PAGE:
Several years ago I was taking “fen-phen” for weight loss. How can I tell if I have heart damage?

Fen-phen consisted of fenfluramine (also known as Pondimin) which was taken off the market, and phentermine which is still available. There are several national and international groups which are now looking at side effects of fen-phen. There’s a great deal of discrepancy in their findings. All agree that the longer people took fenfluramine (Pondimin), the greater the risk of developing heart valve damage.

Very few people developed a problem unless taking it for more than 4 months. The best test for detecting a heart valve problem is an echocardiogram. However, it’s an expensive test and, even when an abnormality is noticed, treatment is rarely indicated. Currently, the national recommendation is to see a physician who will listen to your heart. If they do not hear an abnormal murmur, an echocardiogram is not recommended. At this time, there have been very few reported cases of valvular damage requiring surgery. In the initial group of 24 people identified in Minnesota, 5 women had surgery. However, studies since then have shown that some people originally identified with valvular damage later had normal echocardiograms.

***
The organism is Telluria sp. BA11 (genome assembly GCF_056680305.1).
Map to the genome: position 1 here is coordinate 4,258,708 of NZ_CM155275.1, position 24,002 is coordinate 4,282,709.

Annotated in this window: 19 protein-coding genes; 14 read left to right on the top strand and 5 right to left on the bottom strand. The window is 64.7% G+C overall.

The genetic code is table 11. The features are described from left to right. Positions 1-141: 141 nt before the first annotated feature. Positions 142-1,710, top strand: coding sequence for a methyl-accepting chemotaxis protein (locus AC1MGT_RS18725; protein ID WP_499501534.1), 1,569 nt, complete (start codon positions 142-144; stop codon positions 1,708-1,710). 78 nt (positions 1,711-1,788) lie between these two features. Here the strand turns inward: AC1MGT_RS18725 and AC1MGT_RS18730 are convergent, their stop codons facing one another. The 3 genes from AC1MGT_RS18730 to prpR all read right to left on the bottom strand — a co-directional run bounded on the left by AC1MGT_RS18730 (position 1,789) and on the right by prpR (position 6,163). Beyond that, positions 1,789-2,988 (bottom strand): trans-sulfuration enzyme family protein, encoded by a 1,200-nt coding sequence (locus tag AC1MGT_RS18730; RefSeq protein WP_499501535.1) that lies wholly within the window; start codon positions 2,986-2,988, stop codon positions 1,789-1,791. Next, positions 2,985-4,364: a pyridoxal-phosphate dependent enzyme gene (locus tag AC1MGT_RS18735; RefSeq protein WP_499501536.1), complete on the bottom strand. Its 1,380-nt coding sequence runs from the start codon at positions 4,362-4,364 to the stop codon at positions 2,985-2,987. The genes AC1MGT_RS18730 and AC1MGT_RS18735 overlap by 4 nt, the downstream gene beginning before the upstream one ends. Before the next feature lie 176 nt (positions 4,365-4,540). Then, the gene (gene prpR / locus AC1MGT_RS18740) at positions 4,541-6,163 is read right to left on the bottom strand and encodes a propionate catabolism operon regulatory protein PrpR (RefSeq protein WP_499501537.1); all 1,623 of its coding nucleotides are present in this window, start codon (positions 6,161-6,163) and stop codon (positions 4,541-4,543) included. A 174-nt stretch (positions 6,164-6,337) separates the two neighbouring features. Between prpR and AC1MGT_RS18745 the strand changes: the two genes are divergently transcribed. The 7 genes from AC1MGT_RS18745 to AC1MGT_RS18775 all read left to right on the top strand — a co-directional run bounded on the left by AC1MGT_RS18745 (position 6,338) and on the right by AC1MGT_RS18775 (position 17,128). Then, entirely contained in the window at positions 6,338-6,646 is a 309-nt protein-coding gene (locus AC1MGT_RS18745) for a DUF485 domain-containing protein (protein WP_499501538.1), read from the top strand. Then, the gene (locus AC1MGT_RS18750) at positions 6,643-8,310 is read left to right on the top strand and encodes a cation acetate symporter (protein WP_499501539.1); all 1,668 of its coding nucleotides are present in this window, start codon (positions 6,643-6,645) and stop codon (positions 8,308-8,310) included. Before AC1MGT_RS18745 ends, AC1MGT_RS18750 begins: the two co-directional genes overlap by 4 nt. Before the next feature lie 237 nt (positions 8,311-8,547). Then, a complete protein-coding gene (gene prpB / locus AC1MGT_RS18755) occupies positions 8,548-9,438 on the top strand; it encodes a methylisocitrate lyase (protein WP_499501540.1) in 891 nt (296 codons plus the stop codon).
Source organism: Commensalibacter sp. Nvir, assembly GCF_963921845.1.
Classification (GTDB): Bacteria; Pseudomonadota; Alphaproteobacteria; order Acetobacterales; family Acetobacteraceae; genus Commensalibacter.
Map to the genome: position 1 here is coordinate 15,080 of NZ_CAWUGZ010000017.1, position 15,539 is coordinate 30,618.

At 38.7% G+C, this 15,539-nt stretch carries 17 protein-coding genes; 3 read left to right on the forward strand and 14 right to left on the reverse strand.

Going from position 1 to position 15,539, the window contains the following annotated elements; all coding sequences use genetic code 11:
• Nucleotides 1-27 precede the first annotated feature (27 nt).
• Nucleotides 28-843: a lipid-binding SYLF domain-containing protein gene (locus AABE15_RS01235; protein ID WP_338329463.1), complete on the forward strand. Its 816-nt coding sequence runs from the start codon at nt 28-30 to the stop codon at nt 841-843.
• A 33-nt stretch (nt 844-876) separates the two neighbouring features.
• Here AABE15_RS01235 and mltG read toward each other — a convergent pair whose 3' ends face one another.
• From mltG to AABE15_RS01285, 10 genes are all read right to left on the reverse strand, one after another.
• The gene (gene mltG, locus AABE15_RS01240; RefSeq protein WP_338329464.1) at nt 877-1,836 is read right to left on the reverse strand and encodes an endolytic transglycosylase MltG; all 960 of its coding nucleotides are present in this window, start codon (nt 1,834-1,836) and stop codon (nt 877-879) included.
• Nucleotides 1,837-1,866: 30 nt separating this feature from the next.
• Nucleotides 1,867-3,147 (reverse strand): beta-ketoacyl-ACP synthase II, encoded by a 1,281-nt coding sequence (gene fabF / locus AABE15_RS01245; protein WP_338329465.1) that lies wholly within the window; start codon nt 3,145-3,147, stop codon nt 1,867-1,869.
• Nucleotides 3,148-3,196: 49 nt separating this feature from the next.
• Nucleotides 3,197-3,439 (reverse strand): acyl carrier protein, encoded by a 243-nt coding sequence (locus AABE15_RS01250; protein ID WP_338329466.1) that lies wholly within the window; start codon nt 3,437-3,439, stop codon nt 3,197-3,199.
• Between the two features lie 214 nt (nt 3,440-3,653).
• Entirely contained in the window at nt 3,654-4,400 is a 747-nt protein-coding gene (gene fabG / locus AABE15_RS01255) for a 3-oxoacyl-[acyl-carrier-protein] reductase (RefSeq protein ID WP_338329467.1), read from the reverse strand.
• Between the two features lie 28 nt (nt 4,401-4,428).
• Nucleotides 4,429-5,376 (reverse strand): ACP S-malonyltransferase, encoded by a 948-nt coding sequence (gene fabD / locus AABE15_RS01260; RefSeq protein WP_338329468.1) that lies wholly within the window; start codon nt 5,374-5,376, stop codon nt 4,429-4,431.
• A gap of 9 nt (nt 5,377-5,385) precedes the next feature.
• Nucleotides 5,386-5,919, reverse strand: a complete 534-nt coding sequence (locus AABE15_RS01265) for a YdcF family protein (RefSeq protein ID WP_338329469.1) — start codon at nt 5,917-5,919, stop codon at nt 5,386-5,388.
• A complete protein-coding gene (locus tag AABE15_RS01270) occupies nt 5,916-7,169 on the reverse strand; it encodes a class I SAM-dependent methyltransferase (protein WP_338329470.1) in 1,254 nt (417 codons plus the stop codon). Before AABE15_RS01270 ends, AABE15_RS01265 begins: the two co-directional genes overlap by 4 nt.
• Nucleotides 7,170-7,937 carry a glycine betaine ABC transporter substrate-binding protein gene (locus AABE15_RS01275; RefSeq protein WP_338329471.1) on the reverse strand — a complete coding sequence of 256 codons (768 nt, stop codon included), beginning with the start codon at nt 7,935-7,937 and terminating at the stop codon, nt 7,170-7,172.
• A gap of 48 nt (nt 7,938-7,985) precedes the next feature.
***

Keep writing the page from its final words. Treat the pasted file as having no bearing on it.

If you are experiencing symptoms such as shortness of breath or chest pain, it’s always a good idea to see your doctor for an evaluation. There’s not enough evidence to recommend that people be evaluated by a heart surgeon based on a history of taking fen-phen alone.